reader ✓ Year of the Weeds ☆ Paperback ¸ mbjuk

book ¹ Year of the Weeds Ë Siddhartha Sarma

Year of the Weeds‘Sometimes Korok it is best if the sorkar forgets you’Korok lives in a small Gond village in Odisha His life is in the garden he tends every day Anchita an artist lives in the house which has the garden One day the g A triumph Such a powerful book about a small voice that’s always marginalised for being different from the “norm” Lovely lovely lovely

doc Year of the Weeds

reader ✓ Year of the Weeds ☆ Paperback ¸ mbjuk ✓ ‘Sometimes Korok it is best if the sorkar forgets you’Korok lives in a small Gond village in Odisha His life is in the garden he tends every day Anchita an artist lives in the house which has the garden One day the government tells the Gonds they have tE companyHow long will the Gond resistance last when politicians young activists and even Maoists arrive at the village?What can a lone gardener and a girl with a sketchbook do against the most powerful people in the lan The bus was lateBut late and early are only words you can use if you have a watch If you have a watch the bus becomes late or early or even why not? on time None of the persons had a watch So the bus was an idea that would happen some timeLoosely based on the legendary fight of the Dongria tribes to save the Niyamgiri Hills from being exploited by Vedanta Siddhartha Sarma's Year of the Weeds tells the story of the battle from the perspective of a tribal boy and the daughter of the Forest OfficerKorok visits his mother's marker every day and visits his father in jail once a week When he is not doing either he is a gardener coaxing to life medicinal plants from the sacred forest of his tribeHis world changes when a company wants to mine for bauxite in his hillsHe's thrown into a world where the government the corporates the media the activists and the Maoists each battle it out to decide the fate of the sacred hills which are a legacy of the tribe Who decides what is important for the tribals? A nameless entity that has no stake in the sacred forests or the tribals themselvesIs development important or maintaining the ancient way of life?How far can the police go and when does their writ end? Important uestions dealt with sensitivityA book that stays with you long after you finish reading it One that throws new dimensions on what is happening in the country todayCertainly a book that teenagers can read but perhaps not a book that needs to be classified YA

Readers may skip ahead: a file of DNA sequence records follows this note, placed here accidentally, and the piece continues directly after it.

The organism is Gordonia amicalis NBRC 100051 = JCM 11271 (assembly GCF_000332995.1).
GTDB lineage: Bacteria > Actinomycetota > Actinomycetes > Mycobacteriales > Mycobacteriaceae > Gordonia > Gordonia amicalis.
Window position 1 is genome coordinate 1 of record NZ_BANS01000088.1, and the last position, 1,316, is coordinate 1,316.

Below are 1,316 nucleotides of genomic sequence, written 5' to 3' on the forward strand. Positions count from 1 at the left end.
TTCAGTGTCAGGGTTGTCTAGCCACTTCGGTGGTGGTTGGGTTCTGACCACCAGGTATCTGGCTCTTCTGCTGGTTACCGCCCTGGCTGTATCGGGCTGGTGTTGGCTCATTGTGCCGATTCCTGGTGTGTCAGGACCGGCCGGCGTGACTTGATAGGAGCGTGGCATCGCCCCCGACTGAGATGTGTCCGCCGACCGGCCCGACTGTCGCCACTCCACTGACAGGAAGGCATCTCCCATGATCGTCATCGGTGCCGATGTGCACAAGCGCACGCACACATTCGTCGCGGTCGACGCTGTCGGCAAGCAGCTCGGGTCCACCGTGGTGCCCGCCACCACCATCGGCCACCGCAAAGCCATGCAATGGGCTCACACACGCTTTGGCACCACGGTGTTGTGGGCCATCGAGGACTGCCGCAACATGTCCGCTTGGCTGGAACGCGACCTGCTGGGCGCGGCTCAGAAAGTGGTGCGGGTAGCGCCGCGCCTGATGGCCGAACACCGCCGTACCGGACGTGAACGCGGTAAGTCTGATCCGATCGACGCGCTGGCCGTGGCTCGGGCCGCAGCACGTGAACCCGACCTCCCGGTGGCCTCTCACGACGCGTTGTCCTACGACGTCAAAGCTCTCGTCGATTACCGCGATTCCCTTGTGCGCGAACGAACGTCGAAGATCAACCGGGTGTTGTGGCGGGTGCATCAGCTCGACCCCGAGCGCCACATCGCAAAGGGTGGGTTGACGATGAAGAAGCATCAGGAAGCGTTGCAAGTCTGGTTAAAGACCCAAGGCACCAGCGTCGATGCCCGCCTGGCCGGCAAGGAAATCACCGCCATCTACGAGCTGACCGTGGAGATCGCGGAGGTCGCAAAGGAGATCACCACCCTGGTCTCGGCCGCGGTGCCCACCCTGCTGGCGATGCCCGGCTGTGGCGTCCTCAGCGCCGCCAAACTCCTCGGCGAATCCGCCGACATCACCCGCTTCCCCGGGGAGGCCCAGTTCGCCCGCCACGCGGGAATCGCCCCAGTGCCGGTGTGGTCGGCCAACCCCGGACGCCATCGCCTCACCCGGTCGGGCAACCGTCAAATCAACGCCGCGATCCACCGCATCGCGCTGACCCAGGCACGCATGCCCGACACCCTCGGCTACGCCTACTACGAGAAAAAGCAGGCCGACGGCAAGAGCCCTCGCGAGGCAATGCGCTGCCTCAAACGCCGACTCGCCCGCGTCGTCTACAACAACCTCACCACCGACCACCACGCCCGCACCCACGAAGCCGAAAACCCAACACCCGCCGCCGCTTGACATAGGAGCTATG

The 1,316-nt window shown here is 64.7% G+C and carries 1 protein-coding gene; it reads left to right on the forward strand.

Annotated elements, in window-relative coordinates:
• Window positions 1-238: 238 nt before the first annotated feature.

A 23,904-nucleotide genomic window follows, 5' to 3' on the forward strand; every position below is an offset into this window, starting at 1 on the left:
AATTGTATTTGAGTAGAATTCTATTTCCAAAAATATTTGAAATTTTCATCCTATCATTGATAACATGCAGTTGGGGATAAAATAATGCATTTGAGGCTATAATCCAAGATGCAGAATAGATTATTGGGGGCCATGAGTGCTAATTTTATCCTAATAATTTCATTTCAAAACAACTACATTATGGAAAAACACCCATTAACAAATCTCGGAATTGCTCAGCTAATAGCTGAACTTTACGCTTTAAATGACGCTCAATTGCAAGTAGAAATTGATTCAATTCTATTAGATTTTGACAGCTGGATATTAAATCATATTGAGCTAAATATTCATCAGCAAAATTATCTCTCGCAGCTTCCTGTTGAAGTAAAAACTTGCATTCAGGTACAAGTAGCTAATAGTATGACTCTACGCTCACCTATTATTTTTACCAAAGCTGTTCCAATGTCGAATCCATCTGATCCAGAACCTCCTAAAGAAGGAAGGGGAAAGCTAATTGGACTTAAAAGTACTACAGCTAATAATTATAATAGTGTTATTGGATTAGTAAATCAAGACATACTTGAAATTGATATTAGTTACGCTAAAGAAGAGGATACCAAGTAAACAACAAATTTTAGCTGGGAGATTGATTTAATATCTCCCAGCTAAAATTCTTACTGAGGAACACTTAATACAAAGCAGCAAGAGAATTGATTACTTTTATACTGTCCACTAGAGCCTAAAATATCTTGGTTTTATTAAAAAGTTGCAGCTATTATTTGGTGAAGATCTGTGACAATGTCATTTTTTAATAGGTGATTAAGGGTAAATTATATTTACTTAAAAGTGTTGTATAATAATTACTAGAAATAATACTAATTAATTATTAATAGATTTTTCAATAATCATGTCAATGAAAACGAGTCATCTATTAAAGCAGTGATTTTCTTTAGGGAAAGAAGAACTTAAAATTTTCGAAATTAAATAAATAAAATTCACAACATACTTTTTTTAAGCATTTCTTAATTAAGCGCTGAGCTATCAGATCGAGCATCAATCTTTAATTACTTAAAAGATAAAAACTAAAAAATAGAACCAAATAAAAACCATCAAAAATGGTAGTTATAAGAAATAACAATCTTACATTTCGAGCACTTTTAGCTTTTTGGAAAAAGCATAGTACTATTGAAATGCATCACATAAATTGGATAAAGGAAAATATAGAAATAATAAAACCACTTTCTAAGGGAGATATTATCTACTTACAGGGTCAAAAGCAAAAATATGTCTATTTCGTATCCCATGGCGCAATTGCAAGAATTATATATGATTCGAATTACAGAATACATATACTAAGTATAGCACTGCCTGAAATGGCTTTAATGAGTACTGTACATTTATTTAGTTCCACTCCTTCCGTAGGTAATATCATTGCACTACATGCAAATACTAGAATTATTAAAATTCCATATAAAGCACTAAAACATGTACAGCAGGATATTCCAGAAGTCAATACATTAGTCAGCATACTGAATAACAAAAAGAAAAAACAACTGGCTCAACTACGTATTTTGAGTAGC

Siddhartha Sarma Ë Year of the Weeds book

Overnment tells the Gonds they have to leave the village A company wants to mine the sacred hill next to it for bauxite The Gonds oppose it but the government led by police officer Sorkari Patnaik is sure to win So is th A common lament that crops up in conversation with fellow readers of children’s literature is the absence of the invisible people in books – the marginalised the village boy who lives under a leaking thatched roof somewhere in the interiors of the country a girl who is allowed to go to school only if her share of work at home is done and so on So when I saw this book I made a mental note to personally thank Siddhartha Sarma on behalf of many of us out there Siddhartha Sarma’s Year of the weed is set in a small Gond village on Odisha Korak is a teenaged boy uite content in being a gardner at the Forest Officer’s home He speaks very little unlike Anchita the Forest officer’s daughter who likes to sketch and considers Korak her friend Korak’s very common unnoticeable life changes when the Government tells the Gonds to vacate their land since a company wants to mine the sacred hill for bauxite What follows is the circus we see everyday from the other side sitting pretty in our living rooms and lapping it all up The difference here is that the circus is seen through the eyes of the Gonds You would smile knowingly at places in the book and feel ashamed at others knowing fully well that this is not far from the truth and that we choose to do nothing about it Korak’s innocent observations are cleverly layered by the writer shoving the truth gently in your face leaving no room for the reader to hide The description is so vivid that when sweat trickles down Sorkari Patnaik’s forehead you can feel the heat too The way the Gonds think and speak is so relatable I can imagine this is how it would be Mostly because in my limited experience with talking to village kids up in the mountains initially I only got shuffles and absent minded nods as replies Without naming any names he has managed to take a potshot at every politician and system running the show today Little things that went in to making of this story get you to think Anchita’s insistence on feeding Korak ‘kek ‘ cake for instance is something we standing from where we do would see as a perfectly normal thing to do What if stuff we think of as delicacy and hence a privilege is unpalatable to the one who seems to us to be in need of everything ? It gets you to stop and rethink My only gripe is the label YA It is perfectly fine for teenagers as well as grown ups In fact I insist that everyone read it It is essential that stories like these are read and discussed The only reference that the older one was able to give me about Gonds was ‘yeah it is a tribe We fleetingly read about them in grade 7 or 8 I think’ I pressed the book in his hands and asked him to read it His exams are on I hope he reads it soon Then we can talk about it Till then I shall patiently waitGo on pre order it